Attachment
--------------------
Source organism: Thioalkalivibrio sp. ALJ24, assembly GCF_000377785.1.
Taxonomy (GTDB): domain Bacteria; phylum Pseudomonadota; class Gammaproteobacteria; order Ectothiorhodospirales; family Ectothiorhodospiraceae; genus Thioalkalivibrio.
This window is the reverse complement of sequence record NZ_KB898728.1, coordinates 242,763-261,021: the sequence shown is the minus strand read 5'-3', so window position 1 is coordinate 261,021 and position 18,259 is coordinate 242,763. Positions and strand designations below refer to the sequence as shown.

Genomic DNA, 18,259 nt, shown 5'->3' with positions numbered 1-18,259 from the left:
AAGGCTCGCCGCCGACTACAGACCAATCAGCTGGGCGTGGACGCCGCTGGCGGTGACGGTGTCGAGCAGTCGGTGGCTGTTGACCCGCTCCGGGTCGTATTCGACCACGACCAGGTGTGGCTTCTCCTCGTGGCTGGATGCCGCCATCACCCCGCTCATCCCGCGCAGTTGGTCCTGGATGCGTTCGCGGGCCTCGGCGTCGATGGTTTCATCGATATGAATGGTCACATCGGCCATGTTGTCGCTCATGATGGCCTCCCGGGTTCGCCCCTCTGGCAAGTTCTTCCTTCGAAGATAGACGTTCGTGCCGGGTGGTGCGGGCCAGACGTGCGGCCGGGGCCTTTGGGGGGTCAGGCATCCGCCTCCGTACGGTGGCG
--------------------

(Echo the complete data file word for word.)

Source organism: Thioalkalivibrio sp. ALJ24, assembly GCF_000377785.1.
Taxonomy (GTDB): domain Bacteria; phylum Pseudomonadota; class Gammaproteobacteria; order Ectothiorhodospirales; family Ectothiorhodospiraceae; genus Thioalkalivibrio.
This window is the reverse complement of sequence record NZ_KB898728.1, coordinates 242,763-261,021: the sequence shown is the minus strand read 5'-3', so window position 1 is coordinate 261,021 and position 18,259 is coordinate 242,763. Positions and strand designations below refer to the sequence as shown.

Genomic DNA, 18,259 nt, shown 5'->3' with positions numbered 1-18,259 from the left:
AAGGCTCGCCGCCGACTACAGACCAATCAGCTGGGCGTGGACGCCGCTGGCGGTGACGGTGTCGAGCAGTCGGTGGCTGTTGACCCGCTCCGGGTCGTATTCGACCACGACCAGGTGTGGCTTCTCCTCGTGGCTGGATGCCGCCATCACCCCGCTCATCCCGCGCAGTTGGTCCTGGATGCGTTCGCGGGCCTCGGCGTCGATGGTTTCATCGATATGAATGGTCACATCGGCCATGTTGTCGCTCATGATGGCCTCCCGGGTTCGCCCCTCTGGCAAGTTCTTCCTTCGAAGATAGACGTTCGTGCCGGGTGGTGCGGGCCAGACGTGCGGCCGGGGCCTTTGGGGGGTCAGGCATCCGCCTCCGTACGGTGGCG